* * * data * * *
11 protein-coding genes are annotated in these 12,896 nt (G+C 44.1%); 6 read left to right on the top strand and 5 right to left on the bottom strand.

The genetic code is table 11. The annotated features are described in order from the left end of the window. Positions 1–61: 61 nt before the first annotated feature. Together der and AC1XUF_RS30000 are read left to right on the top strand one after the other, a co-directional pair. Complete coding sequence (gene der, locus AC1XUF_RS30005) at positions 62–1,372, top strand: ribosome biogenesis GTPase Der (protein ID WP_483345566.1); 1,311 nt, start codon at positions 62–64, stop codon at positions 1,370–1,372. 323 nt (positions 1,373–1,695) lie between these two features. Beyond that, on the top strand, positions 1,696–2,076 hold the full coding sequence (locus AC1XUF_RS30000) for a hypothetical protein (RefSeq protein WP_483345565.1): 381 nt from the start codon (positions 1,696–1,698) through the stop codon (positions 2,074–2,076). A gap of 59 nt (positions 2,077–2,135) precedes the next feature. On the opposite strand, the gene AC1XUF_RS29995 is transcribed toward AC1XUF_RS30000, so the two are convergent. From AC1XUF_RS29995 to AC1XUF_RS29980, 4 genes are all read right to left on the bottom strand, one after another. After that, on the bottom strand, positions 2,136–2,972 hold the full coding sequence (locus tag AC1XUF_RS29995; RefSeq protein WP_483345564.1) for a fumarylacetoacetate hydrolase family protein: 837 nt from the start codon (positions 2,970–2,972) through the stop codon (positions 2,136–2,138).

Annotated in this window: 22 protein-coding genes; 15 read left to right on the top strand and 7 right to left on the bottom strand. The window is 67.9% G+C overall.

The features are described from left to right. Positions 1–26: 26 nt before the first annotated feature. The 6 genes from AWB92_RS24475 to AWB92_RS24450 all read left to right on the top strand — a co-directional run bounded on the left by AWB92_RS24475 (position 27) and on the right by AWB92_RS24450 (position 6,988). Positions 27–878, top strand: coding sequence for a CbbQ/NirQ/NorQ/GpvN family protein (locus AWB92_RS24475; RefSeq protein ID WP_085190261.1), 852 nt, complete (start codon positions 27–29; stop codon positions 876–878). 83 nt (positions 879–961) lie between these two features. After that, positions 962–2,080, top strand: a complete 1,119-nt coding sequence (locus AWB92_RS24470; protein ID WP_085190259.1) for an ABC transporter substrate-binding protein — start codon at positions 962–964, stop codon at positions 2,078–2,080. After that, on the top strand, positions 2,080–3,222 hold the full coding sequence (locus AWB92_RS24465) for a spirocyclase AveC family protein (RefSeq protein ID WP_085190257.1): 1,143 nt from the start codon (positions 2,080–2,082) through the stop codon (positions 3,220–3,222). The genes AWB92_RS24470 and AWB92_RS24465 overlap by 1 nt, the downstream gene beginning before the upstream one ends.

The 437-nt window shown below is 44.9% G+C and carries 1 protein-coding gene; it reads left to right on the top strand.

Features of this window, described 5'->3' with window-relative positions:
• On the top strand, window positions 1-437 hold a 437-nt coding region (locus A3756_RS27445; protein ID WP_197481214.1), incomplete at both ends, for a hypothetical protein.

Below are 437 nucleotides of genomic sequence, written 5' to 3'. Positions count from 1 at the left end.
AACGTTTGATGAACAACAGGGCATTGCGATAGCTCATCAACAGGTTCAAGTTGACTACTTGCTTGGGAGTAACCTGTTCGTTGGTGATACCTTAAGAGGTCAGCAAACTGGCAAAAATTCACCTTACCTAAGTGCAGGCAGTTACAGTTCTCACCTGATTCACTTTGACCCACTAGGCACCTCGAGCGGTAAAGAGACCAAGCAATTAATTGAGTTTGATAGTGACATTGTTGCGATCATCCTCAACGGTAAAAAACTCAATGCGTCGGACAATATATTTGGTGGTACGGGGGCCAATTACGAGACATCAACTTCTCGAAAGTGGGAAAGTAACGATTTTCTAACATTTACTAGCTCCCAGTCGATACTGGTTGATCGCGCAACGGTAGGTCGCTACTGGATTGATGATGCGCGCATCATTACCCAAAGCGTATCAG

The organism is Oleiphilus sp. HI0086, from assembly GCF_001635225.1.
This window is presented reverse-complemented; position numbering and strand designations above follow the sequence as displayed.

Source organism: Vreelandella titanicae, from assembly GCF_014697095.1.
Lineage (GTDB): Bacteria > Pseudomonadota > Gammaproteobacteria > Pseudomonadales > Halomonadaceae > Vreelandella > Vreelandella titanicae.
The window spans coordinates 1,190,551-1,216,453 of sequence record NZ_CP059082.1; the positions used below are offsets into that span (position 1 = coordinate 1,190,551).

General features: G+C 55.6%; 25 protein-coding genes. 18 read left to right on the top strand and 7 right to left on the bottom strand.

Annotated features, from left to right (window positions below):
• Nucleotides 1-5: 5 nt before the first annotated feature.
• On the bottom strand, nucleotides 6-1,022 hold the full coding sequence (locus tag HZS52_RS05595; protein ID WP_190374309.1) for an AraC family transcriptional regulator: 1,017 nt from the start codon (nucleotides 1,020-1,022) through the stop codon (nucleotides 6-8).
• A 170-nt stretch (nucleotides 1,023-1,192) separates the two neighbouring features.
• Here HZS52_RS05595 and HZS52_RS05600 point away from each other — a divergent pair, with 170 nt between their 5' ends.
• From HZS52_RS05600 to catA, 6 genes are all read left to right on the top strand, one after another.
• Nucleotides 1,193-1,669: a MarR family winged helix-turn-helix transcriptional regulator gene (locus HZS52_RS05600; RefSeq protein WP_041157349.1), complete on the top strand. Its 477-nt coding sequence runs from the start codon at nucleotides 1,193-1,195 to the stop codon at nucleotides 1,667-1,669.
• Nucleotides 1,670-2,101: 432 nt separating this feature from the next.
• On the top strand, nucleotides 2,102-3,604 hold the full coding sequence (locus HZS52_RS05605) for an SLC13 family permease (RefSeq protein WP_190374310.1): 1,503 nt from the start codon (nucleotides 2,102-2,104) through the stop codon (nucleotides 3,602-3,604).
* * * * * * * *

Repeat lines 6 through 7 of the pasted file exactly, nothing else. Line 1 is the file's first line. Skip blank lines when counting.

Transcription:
Features of this window, described 5'->3' with window-relative positions:
• On the top strand, window positions 1-437 hold a 437-nt coding region (locus A3756_RS27445; protein ID WP_197481214.1), incomplete at both ends, for a hypothetical protein.